Until recently, there were significant barriers to selling a business to the next generation within a family – parents and children were heavily penalized when transacting on a sale of shares of the business versus the same transaction with an arm’s-length party.

Bill C-208 received Royal Assent on June 29, 2021. This bill generally removed these significant tax barriers to inter-generational business transfers. However, the language of the bill was broad and tax practitioners widely expected that revisions would follow.

Budget 2023 proposed amendments to Bill C-208 and included draft legislation to be effective for share sales occurring on or after January 1, 2024.

Under the proposed legislation amendments, a parent will be able to sell shares of a corporation to their children, nieces/nephews, or grandchildren with the same tax consequences that would exist in an arm’s length sale, provided that a number of criteria are met.

Broadly, the criteria for a qualifying transfer include:


Immediately prior to the share sale, the parent (alone or together with their spouse/common-law partner) must control the corporation in a legal sense, and no other party may control the corporation in a legal or factual manner.

Control and management of the corporation must transfer from the parents (the “transferor”) to the children, nieces/nephews, or grandchildren (the “transferee”) as part of the transaction. The transferee may acquire their control over time depending on the structure of the transaction.

Nature of seller

The transferor must be an individual aged 18 or older. Corporations that are owned by other corporations or by trusts do not qualify.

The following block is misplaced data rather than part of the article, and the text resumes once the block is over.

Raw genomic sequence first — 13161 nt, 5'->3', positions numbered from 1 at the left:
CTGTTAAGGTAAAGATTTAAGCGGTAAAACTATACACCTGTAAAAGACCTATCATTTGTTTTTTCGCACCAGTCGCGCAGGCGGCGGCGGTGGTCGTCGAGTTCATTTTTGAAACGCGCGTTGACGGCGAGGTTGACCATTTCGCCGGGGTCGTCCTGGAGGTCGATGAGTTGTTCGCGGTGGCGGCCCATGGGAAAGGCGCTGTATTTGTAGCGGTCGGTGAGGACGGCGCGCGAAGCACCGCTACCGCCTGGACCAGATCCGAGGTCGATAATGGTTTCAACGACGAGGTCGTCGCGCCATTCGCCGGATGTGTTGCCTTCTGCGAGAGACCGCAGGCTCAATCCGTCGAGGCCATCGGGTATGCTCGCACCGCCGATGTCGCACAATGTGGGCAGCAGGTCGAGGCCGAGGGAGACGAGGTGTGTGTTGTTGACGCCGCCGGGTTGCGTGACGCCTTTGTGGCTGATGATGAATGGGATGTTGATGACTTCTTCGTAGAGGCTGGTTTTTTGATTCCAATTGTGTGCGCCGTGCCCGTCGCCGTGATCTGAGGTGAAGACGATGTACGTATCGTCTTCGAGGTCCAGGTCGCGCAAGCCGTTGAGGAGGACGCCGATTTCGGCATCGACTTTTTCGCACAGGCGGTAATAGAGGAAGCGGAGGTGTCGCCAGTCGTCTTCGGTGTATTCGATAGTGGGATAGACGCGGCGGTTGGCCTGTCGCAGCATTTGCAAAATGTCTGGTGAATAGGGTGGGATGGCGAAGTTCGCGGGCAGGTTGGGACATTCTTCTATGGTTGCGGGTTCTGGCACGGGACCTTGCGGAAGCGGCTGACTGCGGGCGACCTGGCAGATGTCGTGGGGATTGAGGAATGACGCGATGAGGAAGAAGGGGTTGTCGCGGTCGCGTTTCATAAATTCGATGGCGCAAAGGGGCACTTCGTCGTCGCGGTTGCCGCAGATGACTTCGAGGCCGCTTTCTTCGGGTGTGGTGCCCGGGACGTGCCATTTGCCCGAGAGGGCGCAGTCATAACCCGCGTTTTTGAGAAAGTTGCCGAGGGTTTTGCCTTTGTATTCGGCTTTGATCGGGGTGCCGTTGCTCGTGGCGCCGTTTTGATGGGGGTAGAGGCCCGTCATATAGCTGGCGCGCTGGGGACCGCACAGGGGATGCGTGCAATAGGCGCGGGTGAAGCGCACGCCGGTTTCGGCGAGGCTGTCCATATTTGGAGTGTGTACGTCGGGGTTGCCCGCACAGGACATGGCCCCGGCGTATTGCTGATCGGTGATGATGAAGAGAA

QSBC/ farm

The shares of the corporation being transferred must meet the definition of qualified small business corporation shares or shares of a family farm or fishing corporation.

Share ownership by transferor

The transferors can retain shares of the corporation, but their ownership must be less than 50% (other than shares of a specified class). Within 36 months of the transaction date, the transferor must dispose of their entire interest in shares of the corporation, other than shares of a specified class. Broadly, “shares of a specified class” may not be voting shares and may not be entitled to excessive dividends.

Potential concerns and other information


The transferor and transferee must jointly file an election by the due date of transferor’s personal tax return for the year. The transferee would be jointly and severally liable for any additional taxes payable by the transferor on any deemed dividends arising from a non-qualifying transfer. It is important to note there does not appear to be a mechanism for late-filing of the election, and a late election could result in a non-qualifying transfer which would result in a deemed dividend to the transferor.

Actively engaged

There is a requirement for the transferee to be “actively engaged” in the business on a regular, continuous and substantial basis after the transaction. Generally, the definition of actively engaged requires 20 hours per week or more. It is possible that some businesses would naturally not require this many hours and there is a risk that a transfer of that type of business may not qualify.


There are two distinct options for completing an effective inter-generational business transfer – one option is to immediately transfer ownership of the shares and the other is to gradually transfer ownership of the shares over time. The criteria for each option are slightly different and should be considered together with the objectives of the transferor and transferee.

The full set of criteria under each transfer option are more numerous and complex than the simplified explanations above. This type of transaction should be undertaken only with advice from a tax expert.

Feel free to reach out to one of our experts if you require assistance selling your business to the next generation.

Written by: Chris Brien, CPA, CA

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